Hinton Indicts the Justice System
News / / October 06, 2017
During this past Thursday’s school meeting, Anthony Ray Hinton, a wrongly-convicted former death row inmate, delivered a speech and shared his story of injustice with the Lawrenceville community. History Master Orelia Johnson invited Hinton to speak to the School as a means of continuing the conversation about the school-wide summer reading book “Just Mercy” by Bryan Stevenson.
Hinton’s story begins in July 1985, when he was arrested for robbery, kidnapping, and first-degree attempted murder. Soon after, he was vindicated of these charges and instead was arrested for two counts of first-degree murder.
In his speech, Hinton recounted the words of the detective on his case: “He looked at me and said, ‘Let me tell you something. I don’t care whether you did or didn’t do it, but I’m going to make sure that they find you guilty.’”
He recalled, “There [are] five things that are going to convict you [...] Number one, you’re black. Number two, a white man is going to say you shot him whether you shot him or not […] Number three, you’re going to have a white prosecutor. Number four, you’re going to have a white judge, and number five, […] you’re going to have an all white jury.”
As the detective said he would be, Hinton was wrongly convicted and placed on death row under the assumption that he used his mother’s revolver as the murder weapon. Eventually, the Equal Justice Initiative (EJI) took up his case, and its attorneys soon found ballistic experts who determined that the bullets shot at the crime scene did match Hinton’s mother’s gun. However, state officials remained unwilling to re-examine the case, and it was only later the EJI brought the case to the Supreme Court that a new trial was ordered. Hinton was vindicated after 30 years in prison.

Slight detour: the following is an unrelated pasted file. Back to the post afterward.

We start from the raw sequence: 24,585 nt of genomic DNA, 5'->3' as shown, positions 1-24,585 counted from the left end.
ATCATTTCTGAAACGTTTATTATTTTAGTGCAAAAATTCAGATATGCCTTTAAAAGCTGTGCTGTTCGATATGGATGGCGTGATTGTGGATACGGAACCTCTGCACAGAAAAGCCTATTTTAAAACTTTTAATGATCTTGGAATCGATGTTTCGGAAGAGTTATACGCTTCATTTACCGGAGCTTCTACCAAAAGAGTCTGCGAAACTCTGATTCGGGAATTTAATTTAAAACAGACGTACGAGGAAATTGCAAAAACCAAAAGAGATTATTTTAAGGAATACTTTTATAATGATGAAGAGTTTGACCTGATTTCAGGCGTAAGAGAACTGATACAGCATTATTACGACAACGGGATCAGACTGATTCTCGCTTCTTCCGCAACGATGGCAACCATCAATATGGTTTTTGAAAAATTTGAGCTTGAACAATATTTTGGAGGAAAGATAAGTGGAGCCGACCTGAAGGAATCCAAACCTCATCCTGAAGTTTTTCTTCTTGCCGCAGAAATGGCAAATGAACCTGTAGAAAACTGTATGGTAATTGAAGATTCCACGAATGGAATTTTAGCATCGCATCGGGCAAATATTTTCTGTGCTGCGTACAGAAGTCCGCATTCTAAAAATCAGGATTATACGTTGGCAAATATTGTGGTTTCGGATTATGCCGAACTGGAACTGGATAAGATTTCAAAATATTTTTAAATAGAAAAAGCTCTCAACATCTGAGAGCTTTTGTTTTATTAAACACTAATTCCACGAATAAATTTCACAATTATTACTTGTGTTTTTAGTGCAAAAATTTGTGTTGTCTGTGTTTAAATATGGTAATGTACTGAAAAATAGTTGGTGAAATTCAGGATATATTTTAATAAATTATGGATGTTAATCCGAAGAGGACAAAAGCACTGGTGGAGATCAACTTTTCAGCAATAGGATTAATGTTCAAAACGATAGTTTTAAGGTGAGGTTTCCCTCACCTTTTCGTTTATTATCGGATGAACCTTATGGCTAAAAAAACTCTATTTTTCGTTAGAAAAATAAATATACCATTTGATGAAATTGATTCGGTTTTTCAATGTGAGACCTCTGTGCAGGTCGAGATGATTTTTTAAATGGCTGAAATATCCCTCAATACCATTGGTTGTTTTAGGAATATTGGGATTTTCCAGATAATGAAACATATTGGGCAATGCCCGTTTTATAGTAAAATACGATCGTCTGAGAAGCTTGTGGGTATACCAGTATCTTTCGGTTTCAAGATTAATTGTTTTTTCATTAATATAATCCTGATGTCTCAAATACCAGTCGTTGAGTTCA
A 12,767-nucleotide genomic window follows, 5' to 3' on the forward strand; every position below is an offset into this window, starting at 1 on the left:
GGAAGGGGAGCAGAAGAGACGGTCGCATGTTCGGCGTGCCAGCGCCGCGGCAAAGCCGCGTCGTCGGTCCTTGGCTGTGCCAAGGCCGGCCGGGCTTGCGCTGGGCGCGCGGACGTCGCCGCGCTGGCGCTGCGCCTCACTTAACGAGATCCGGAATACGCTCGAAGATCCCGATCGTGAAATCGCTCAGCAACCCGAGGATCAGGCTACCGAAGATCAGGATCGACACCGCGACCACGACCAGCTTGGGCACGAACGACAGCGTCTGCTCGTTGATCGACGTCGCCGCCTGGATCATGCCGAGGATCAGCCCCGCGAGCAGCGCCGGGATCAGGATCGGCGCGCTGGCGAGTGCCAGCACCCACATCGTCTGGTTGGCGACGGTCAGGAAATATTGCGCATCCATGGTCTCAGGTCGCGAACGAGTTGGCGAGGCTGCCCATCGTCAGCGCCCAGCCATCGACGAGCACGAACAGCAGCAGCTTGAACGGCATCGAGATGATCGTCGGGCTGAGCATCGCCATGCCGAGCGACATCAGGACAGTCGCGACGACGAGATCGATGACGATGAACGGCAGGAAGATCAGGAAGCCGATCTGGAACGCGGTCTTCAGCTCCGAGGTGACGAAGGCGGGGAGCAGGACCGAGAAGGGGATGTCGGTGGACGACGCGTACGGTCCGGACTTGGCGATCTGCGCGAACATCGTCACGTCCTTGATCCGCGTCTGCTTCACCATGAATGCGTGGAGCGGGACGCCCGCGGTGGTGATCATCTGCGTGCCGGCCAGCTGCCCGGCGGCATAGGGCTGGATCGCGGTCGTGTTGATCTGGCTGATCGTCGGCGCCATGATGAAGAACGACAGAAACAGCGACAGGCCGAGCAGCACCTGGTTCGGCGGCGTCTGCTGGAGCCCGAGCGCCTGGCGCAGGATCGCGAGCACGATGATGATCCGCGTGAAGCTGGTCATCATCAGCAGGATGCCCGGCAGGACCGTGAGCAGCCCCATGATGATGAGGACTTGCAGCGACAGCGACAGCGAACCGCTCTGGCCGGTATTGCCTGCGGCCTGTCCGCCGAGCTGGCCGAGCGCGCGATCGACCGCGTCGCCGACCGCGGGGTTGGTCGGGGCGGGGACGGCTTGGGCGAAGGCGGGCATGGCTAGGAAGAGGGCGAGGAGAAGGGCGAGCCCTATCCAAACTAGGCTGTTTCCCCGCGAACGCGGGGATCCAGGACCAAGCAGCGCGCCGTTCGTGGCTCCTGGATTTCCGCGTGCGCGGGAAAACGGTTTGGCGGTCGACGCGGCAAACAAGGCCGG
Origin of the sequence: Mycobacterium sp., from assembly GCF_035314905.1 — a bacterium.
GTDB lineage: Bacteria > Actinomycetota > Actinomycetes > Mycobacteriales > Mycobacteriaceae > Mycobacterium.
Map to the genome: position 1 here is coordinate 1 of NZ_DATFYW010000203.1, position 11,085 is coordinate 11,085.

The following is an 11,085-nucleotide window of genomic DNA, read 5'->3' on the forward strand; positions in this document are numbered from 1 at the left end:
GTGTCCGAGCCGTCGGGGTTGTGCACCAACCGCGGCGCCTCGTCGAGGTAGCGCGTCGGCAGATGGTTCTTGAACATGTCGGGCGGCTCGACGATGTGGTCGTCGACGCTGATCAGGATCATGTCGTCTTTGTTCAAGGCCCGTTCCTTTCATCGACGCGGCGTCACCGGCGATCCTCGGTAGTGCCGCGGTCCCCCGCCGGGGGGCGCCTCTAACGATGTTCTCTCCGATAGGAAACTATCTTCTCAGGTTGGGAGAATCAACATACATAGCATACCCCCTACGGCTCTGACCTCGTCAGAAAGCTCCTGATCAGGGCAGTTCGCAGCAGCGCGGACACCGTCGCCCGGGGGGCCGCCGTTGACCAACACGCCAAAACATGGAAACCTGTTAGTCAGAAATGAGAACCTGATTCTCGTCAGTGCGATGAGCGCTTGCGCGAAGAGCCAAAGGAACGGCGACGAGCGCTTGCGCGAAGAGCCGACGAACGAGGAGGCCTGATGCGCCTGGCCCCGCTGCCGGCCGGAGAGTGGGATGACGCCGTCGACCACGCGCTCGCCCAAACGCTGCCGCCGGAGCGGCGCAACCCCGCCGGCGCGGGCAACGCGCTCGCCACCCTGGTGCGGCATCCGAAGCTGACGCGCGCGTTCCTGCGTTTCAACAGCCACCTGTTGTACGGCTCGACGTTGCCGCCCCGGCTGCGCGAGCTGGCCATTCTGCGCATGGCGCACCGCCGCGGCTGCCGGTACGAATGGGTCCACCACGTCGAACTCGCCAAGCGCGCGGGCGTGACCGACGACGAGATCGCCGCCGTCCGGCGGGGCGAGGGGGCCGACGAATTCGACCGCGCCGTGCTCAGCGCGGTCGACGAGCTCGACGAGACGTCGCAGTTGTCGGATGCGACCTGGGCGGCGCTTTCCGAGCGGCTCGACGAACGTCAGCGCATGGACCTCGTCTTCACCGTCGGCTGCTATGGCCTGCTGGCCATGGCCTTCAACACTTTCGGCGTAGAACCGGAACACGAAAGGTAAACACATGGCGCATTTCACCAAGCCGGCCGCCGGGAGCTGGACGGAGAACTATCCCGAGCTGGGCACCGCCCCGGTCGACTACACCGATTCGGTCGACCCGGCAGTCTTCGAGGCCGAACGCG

Toward the conclusion of his speech, he challenged students to sit in their bathrooms with nothing else for 30 minutes. He then asked students to imagine living in the confined area for 30 years.
“You think about it, but you can’t ever really know the suffering he went through,” Brittany Sun ’19 said.
“It kind of just makes you appreciate the life you live,” Sydney Bechtel ’19 added.
“The saddest part was when he asked, ‘Is there any justice for me?’ I just couldn’t think of an answer, and I don’t think anyone else could,” Angela Dong ’20 said.
“School meeting was sobering in the best way. Listening to Anthony Ray Hinton’s story brought to light one instance of racial injustice in this country,” Alex Small ’18 said. “Having his physical presence on stage was harrowing. I would have only liked a debrief following it, given the emotional gravity of the topic.”